The same year, on Sep­tem­ber 13, 1958, Alvian was ordained a priest by Met­ro­pol­i­tan Leon­tii (Turke­vich) and assigned to the Cathe­dral of the Holy Vir­gin Pro­tec­tion on 2nd Street in Manhattan’s East Vil­lage. As well as assum­ing pas­toral respon­si­bil­i­ty for the Eng­lish-speak­ing cathe­dral parish­ioners, the new priest also served as a mil­i­tary chap­lain at the US Naval Reserve.

Fr Alvian used to joke that Leskov’s nov­el The Cathe­dral Cler­gy could eas­i­ly have been inspired by life in the New York cathe­dral. He recalled with par­tic­u­lar warmth one such cler­gy­man, Arch­priest  Nicholas Perekhval­sky from Riga, who was based there.  Fr Alvian and his matush­ka also deeply revered Met­ro­pol­i­tan Leon­tii, whom they regard­ed as a saint. They lov­ing­ly remem­bered his humil­i­ty — he darned his own socks — and the way he offered prac­ti­cal help to the young fam­i­ly. Matush­ka used to bring her young son with her as she chauf­feured the Met­ro­pol­i­tan to the Syn­odal chan­cellery at Syos­sett. She would take the child for a stroll while she wait­ed for the Met­ro­pol­i­tan to com­plete his work and to take him back. Fr Alvian and his matush­ka raised three chil­dren — Nicholas, Anna and Maria.

Icon of the Mother of God, Joy of All Who Sorrow

Icon of the Moth­er of God, Joy of All Who Sor­row

In 1961 the fam­i­ly moved to Meri­den, Con­necti­cut, where Fr Alvian led the flock of the Parish of St Peter and Paul. Sub­se­quent­ly, he served at the Church of the Res­ur­rec­tion in Wayne, New Jer­sey; St Basil’s Church in Maple­wood, NY; and the Anti­ochi­an Parish of St George in Albany, NY.3 In order to sup­port his fam­i­ly, Fr Alvian took an admin­is­tra­tive job in the state gov­ern­ment, retir­ing in 1991 as Direc­tor of Infor­ma­tion Ser­vices for the New York State and Local Retire­ment Sys­tems. His last cler­i­cal post was at St Nicholas Ortho­dox Church in Cohoes, New York. After his retire­ment, Fr Alvian became attached to the Church of Holy Wis­dom in New York’s New Skete Monastery. It was there that Fr Alvian’s moth­er was buried and where he and his matush­ka have also now been laid to rest.

In 1995, St Vladimir’s The­o­log­i­cal Sem­i­nary con­ferred on Fr Alvian a Mas­ter of The­ol­o­gy degree for his the­sis “Mat­ri­mo­ni­al Leg­is­la­tion in Impe­r­i­al Rus­sia.”  He was a spe­cial­ist in the sub­ject of mat­ri­mo­ni­al canon law and his arti­cle, “The Evo­lu­tion of Mat­ri­mo­ny”4 was influ­en­tial in fur­ther­ing the­o­log­i­cal dis­cus­sion on the sacra­ment of mar­riage. Fr Alvian was gen­er­ous in shar­ing his Chris­t­ian her­itage; his many trans­la­tions from Russ­ian offered his Eng­lish-lan­guage read­ers a glimpse into the world of phi­los­o­phy and the­ol­o­gy, which would not oth­er­wise have been acces­si­ble to them.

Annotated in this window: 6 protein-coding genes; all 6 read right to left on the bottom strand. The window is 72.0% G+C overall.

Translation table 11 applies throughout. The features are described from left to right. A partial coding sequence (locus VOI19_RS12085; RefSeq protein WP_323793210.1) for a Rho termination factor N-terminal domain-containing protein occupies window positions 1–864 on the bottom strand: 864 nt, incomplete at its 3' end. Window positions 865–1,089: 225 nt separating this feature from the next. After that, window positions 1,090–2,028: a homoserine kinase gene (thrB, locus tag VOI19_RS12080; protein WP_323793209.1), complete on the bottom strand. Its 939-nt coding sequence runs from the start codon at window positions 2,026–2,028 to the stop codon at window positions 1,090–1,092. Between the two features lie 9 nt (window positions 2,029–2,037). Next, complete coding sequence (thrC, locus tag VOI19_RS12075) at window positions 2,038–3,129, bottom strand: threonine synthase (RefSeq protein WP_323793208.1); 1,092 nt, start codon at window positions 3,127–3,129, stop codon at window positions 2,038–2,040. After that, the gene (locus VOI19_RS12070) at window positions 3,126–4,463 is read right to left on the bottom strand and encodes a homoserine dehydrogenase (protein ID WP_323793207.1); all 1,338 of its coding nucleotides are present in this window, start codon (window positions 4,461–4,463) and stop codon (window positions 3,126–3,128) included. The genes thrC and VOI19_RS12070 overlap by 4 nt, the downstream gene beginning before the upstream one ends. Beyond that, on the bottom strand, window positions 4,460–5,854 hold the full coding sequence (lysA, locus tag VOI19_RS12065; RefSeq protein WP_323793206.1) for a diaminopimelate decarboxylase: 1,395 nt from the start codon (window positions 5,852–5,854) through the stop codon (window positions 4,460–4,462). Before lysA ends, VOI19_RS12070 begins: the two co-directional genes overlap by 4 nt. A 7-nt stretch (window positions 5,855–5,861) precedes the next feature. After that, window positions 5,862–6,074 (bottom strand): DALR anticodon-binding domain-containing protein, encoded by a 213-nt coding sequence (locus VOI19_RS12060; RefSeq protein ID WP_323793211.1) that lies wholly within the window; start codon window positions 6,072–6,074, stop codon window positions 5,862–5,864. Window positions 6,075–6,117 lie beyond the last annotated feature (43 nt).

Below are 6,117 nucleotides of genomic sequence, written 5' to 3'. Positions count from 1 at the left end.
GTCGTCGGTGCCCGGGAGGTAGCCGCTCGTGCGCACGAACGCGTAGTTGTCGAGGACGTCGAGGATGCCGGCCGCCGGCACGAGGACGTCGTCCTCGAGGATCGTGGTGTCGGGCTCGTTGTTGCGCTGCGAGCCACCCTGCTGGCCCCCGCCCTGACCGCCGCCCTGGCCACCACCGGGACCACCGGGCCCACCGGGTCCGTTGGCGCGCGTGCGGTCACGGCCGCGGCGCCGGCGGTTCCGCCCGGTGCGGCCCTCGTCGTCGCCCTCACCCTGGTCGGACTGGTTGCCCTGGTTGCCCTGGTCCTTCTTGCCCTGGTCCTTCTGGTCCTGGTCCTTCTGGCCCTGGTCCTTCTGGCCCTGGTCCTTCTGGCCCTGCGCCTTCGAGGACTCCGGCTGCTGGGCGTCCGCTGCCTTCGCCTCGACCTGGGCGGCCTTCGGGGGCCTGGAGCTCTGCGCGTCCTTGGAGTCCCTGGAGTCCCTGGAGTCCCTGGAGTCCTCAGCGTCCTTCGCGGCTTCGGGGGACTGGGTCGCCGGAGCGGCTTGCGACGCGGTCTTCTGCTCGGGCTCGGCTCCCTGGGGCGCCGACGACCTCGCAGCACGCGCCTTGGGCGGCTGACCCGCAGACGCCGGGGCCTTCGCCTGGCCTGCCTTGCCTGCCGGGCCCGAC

In 2004 and 2005, Fr Alvian deliv­ered a series of lec­tures on the sub­ject of mat­ri­mo­ni­al canon law at Holy Trin­i­ty Ortho­dox Sem­i­nary (HTOS) in Jor­danville. He rejoiced at the restora­tion of com­mu­nion with­in the Russ­ian Church, which took place on his name­day in 20075 and longed for the oppor­tu­ni­ty to serve at the Holy Trin­i­ty Monastery, which belonged to the Russ­ian Church Abroad — the Church of his bap­tism.

Fr Alvian grad­u­al­ly pre­pared for his depar­ture into the world to come. Seek­ing to lessen the bur­den on his fam­i­ly after his death, he made all the arrange­ments and ordered a wood­en cof­fin. He passed on his books and course mate­r­i­al on canon law to an instruc­tor at HTOS. These were grate­ful­ly received and are being used by the teacher to this day. Fr Alvian also bequeathed a por­tion of his library to the sem­i­nary.

In 2008, the Smiren­skys moved to the Bev­er­wyck Inde­pen­dent Senior Liv­ing Com­mu­ni­ty in Singer­lands, NY. Dur­ing a vis­it on Novem­ber 14, 2017, it was touch­ing to observe this cou­ple oper­at­ing as a sin­gle per­son. Matush­ka read to Fr Alvian, who was by then prac­ti­cal­ly blind, while he in turn walked to col­lect the mail, an activ­i­ty which was beyond her strength.

On the evening of Wednes­day, Decem­ber 6, Matush­ka Helen suf­fered renal fail­ure and was admit­ted at Albany Med­ical Cen­ter. She under­went surgery on Sat­ur­day but it was clear that her con­di­tion was irre­versibly ter­mi­nal. At approx­i­mate­ly 3 am on Sun­day, Decem­ber 10, Fr Alvian anoint­ed his wife of 59 years with oil and read a prayer. On his way home, he suf­fered an exten­sive brain hem­or­rhage and was rushed uncon­scious to the same med­ical facil­i­ty that cared for his wife. They depart­ed this life, hold­ing hands in adjoin­ing beds, first Matush­ka Helen and then Fr Alvian.

May the Lord grant them the Heavenly Kingdom

and may their Memory be Eternal!

Cor­rec­tion: An ear­li­er ver­sion of this arti­cle incor­rect­ly gave the year of Fr Alvian’s high school grad­u­a­tion as 1949.